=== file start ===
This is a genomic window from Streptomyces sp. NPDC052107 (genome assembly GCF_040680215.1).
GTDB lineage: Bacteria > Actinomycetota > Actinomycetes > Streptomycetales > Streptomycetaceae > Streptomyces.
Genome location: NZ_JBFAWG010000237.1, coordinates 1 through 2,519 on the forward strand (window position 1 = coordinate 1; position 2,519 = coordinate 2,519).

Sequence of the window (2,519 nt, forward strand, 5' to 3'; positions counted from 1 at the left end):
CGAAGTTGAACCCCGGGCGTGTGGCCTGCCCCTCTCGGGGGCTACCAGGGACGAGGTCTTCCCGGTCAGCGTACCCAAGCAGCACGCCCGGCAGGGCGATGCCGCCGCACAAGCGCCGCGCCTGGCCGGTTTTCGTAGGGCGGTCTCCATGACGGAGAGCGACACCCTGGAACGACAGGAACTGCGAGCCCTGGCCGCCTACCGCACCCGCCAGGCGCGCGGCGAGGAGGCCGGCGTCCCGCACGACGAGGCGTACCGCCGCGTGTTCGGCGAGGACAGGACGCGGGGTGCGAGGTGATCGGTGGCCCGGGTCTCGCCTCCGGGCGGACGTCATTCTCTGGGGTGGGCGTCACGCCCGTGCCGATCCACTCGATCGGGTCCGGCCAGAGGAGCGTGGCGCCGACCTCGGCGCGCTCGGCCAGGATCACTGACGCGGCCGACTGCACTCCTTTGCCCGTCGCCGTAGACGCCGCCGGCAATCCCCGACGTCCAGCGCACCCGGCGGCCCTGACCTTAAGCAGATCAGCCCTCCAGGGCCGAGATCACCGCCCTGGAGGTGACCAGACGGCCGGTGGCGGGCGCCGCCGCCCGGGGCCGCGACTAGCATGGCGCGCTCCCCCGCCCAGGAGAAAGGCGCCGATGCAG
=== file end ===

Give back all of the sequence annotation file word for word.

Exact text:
This is a genomic window from Streptomyces sp. NPDC052107 (genome assembly GCF_040680215.1).
GTDB lineage: Bacteria > Actinomycetota > Actinomycetes > Streptomycetales > Streptomycetaceae > Streptomyces.
Genome location: NZ_JBFAWG010000237.1, coordinates 1 through 2,519 on the forward strand (window position 1 = coordinate 1; position 2,519 = coordinate 2,519).

Sequence of the window (2,519 nt, forward strand, 5' to 3'; positions counted from 1 at the left end):
CGAAGTTGAACCCCGGGCGTGTGGCCTGCCCCTCTCGGGGGCTACCAGGGACGAGGTCTTCCCGGTCAGCGTACCCAAGCAGCACGCCCGGCAGGGCGATGCCGCCGCACAAGCGCCGCGCCTGGCCGGTTTTCGTAGGGCGGTCTCCATGACGGAGAGCGACACCCTGGAACGACAGGAACTGCGAGCCCTGGCCGCCTACCGCACCCGCCAGGCGCGCGGCGAGGAGGCCGGCGTCCCGCACGACGAGGCGTACCGCCGCGTGTTCGGCGAGGACAGGACGCGGGGTGCGAGGTGATCGGTGGCCCGGGTCTCGCCTCCGGGCGGACGTCATTCTCTGGGGTGGGCGTCACGCCCGTGCCGATCCACTCGATCGGGTCCGGCCAGAGGAGCGTGGCGCCGACCTCGGCGCGCTCGGCCAGGATCACTGACGCGGCCGACTGCACTCCTTTGCCCGTCGCCGTAGACGCCGCCGGCAATCCCCGACGTCCAGCGCACCCGGCGGCCCTGACCTTAAGCAGATCAGCCCTCCAGGGCCGAGATCACCGCCCTGGAGGTGACCAGACGGCCGGTGGCGGGCGCCGCCGCCCGGGGCCGCGACTAGCATGGCGCGCTCCCCCGCCCAGGAGAAAGGCGCCGATGCAG